The REAL reason I live in the Northwest: Writing Material
This evening, CLH asked me to stop off at the grocery store on the way home. He had a hankering for something sweet and NEEDED me to pick up a scone or a cookie or something. And, you see, to get this sweet thing, I had to go to this particular grocery store because they are the only grocery store around that sells sugar free sweet things. CLH does not eat sugar, you see. And since he had just gotten over a bout of flu-like body aches, and since I was feeling bad for him, I stopped at the grocery store on the way home to get him something to satisfy his honey tooth.
Now, normally I avoid this grocery store like the plague. I love organic strawberries and bulk bins full of popcorn and quinoa just as much as the next health conscious person, but i can’t stand to walk into this grocery store. It’s not the selection (which, admittedly, could be better.) It’s not the cashiers (though, for a bunch of granola crunching hippies, they can be fucking surly when they want to.) No. The reason I hate shopping there is the customers. The stand-in-the-doorway-and-marvel-at-stuff-all-around-like-fucking-four-month-olds, finicky, righteous customers. And I swear they all stand in the doorway and block it every time I go in there. Every. Last. One of them. It’s like they’ve never seen groceries before. Or they’ve all just woken up out the comas they’ve all been in for the last 46 years and they can’t understand why the automatic doors behind them keep making that sucking sound. IT’S BECAUSE YOU’RE STANDING ON THE SENSOR, JACKASS. Is there some kind of correlation between health food enthusiasts and their impossibly slow response time to stimuli? Can they not just fucking make a beeline for the carrots like the rest of us high strung gluten intolerant weirdos? Does the steady purchase of fruit and nut bars impair one’s ability to walk in a straight line with a sense of purpose or urgency or both? Is the health food inside this place lowering everyone’s blood pressure to near catatonic levels? Because, if I had to guess, I’d say everyone was operating with a pulse of about -9 over -7. Which is about the pulse of a bag of cedar shavings.
I decide that, since I’m already there, I might as well pick up a few more groceries. Which means I need to tuck my chin into my chest, firmly grip my shopping basket with one hand, and push my way through the throngs of idiots with my other arm held out in front of me like an offensive lineman. I get everything I need, then head over to the bakery section for needed non-sugared sweet thing. And, horror of horrors, they are out. No non-sugared sweet things. Plenty of vegan, evaporated can juice sweetened things. But nothing sweetened with honey or molasses or ground-up hippy bones.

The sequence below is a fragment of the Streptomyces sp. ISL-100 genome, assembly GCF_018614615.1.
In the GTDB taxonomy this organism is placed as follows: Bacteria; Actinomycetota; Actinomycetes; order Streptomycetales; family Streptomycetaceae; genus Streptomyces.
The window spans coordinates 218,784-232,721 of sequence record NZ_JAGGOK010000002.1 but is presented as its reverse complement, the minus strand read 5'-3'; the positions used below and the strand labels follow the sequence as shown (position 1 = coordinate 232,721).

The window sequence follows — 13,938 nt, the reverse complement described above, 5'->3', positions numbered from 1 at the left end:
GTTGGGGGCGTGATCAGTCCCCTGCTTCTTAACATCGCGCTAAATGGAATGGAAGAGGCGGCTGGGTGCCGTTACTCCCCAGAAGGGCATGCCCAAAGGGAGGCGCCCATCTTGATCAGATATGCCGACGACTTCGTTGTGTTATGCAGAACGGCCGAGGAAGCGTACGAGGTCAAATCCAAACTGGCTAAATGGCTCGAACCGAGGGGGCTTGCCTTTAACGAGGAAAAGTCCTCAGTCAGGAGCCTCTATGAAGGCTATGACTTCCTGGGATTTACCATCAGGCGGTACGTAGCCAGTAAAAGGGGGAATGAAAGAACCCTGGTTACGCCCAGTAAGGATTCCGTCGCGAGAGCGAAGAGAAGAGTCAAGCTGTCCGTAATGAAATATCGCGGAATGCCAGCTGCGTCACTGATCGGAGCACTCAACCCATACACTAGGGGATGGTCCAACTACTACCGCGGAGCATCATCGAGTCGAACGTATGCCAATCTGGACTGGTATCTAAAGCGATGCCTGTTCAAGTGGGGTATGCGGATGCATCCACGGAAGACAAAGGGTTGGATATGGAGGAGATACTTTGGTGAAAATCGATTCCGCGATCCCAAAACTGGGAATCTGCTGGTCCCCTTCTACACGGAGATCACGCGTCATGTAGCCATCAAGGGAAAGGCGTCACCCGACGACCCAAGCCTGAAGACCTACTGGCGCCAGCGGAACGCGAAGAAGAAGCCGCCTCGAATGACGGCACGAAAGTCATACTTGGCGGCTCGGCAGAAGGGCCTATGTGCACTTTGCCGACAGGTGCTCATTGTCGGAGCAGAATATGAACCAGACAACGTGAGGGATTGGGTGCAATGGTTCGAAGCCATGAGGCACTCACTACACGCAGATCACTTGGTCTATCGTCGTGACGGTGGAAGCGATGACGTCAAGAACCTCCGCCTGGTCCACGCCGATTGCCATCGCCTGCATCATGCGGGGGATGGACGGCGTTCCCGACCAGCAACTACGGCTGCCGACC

I call CLH to deliver the bad news. I hardly get the words out when this lady next to me starts squawking at the young woman behind the deli case (which, lucky for me, is next to the bakery case). I can’t hear what CLH is directing me to do (what was that? You want Scottish oats instead of a cookie?) because this woman’s complaint is so ridiculous and so loud, it’s causing me to ignore CLH and listen to her instead. “Well, it’s been like this since the summer when your chef did something to the recipe. These cookies are harder than dog biscuits! I can’t serve these! I mean, feel these! (and here she bangs said cookies on the deli counter). I mean…” and here she sputters, and exhales in exasperation, and then trails off, having run out of analogies for hard cookies. I’m trying not to stare, but I’m pretty sure the deli counter woman has a look of complete and utter disinterest on her face.
I try to get back to what CLH is telling me (What? You don’t want a cookie after all? You mean I had to enter this hell just to pick up eggs I could have bought SOMEWHERE ELSE?) and eventually I head over to the checkout line. I pay, bag my stuff up in the bag I brought (See? I can care about the Earth AND hate health food store customers at the same time) and head towards the door. Which makes me break out in a cold sweat because I’m going to have to ram my way through another clusterfuck of people who haven’t yet mastered one-foot-in-front-of-the-other. And even though I have chocked my feet against the checkout stand like a sprinter in a starting block so I can run like hell, I too slow down near the door. For a moment I think I have caught the slow motion disease and I panic. But then my vision sharpens and my ears hone in on a sound. And I realize I’ve stopped dead in my tracks because I cannot believe that, after five solid minutes of complaining and banging the counter with her bag of evidence, this woman has still not run out of righteous indignation at being served harder than normal cookies.